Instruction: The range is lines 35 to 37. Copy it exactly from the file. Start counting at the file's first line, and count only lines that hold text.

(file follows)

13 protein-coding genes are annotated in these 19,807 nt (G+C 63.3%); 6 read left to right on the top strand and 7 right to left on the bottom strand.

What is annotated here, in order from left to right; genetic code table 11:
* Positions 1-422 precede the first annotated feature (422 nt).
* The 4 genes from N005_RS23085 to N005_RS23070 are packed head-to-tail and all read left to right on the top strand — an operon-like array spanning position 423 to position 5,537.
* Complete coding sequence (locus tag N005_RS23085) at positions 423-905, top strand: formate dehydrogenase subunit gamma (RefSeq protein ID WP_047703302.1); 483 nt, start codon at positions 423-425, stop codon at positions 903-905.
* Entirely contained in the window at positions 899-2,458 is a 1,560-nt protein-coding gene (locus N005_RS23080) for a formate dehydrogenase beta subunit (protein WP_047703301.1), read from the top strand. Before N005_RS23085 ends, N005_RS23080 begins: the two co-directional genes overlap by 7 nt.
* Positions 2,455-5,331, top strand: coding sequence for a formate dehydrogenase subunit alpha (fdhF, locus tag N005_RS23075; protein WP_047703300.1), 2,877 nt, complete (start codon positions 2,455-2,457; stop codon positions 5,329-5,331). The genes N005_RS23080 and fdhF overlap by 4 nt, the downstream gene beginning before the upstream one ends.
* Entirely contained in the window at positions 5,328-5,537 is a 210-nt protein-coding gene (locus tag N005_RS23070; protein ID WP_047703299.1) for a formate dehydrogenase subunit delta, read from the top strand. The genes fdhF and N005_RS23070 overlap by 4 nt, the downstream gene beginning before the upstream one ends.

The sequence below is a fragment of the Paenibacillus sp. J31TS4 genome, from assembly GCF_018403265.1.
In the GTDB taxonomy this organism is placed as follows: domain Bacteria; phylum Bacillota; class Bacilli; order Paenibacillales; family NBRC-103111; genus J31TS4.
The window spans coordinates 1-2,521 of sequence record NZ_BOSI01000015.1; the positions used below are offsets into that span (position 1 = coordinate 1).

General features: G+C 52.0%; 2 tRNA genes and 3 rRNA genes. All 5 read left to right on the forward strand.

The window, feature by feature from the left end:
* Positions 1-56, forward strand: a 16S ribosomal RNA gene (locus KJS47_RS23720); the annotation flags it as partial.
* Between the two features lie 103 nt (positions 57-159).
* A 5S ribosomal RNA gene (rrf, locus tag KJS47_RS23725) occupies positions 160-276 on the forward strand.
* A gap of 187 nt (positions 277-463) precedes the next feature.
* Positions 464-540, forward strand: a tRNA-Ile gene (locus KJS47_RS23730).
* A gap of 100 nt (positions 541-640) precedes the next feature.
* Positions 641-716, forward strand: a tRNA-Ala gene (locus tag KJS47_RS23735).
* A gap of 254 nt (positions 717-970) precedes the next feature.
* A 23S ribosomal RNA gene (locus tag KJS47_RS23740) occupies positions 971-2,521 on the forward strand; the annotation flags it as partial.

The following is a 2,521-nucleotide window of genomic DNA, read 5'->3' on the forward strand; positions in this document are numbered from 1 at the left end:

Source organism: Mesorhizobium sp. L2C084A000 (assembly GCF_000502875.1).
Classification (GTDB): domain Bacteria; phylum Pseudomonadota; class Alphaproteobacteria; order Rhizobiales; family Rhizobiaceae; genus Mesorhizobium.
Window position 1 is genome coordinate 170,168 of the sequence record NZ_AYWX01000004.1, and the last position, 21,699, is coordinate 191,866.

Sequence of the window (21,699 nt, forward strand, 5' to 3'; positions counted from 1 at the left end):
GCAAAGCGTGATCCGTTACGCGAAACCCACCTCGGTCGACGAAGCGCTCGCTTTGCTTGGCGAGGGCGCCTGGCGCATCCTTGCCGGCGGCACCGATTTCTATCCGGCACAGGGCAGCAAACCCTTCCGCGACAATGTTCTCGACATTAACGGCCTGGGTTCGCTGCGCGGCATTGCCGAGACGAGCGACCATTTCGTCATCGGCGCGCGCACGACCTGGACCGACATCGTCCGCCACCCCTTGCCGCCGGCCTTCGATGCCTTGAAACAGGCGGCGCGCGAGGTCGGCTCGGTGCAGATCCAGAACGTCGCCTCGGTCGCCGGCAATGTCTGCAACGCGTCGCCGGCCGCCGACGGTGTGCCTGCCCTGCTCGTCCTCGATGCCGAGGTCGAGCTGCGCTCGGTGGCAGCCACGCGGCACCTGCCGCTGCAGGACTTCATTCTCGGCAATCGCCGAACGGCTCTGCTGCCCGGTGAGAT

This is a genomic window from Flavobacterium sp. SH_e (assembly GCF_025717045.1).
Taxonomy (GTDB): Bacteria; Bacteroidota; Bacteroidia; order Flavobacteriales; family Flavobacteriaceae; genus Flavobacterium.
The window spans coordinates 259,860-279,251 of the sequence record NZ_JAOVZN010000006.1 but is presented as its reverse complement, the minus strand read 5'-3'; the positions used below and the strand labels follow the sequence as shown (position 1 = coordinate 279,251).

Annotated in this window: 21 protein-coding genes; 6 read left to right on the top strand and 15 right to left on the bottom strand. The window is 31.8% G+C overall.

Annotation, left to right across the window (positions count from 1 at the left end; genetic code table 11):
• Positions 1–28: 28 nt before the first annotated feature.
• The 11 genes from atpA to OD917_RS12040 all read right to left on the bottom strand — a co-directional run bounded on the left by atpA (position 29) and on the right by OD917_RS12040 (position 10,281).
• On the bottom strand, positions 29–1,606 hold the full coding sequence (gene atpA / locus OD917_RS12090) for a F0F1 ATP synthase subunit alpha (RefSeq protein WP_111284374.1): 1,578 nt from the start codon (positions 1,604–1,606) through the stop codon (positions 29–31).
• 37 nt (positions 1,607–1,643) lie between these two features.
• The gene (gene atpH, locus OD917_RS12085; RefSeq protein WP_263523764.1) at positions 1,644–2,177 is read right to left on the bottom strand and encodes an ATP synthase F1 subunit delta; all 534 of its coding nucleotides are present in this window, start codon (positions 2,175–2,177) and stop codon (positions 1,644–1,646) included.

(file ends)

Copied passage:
• The 11 genes from atpA to OD917_RS12040 all read right to left on the bottom strand — a co-directional run bounded on the left by atpA (position 29) and on the right by OD917_RS12040 (position 10,281).
• On the bottom strand, positions 29–1,606 hold the full coding sequence (gene atpA / locus OD917_RS12090) for a F0F1 ATP synthase subunit alpha (RefSeq protein WP_111284374.1): 1,578 nt from the start codon (positions 1,604–1,606) through the stop codon (positions 29–31).
• 37 nt (positions 1,607–1,643) lie between these two features.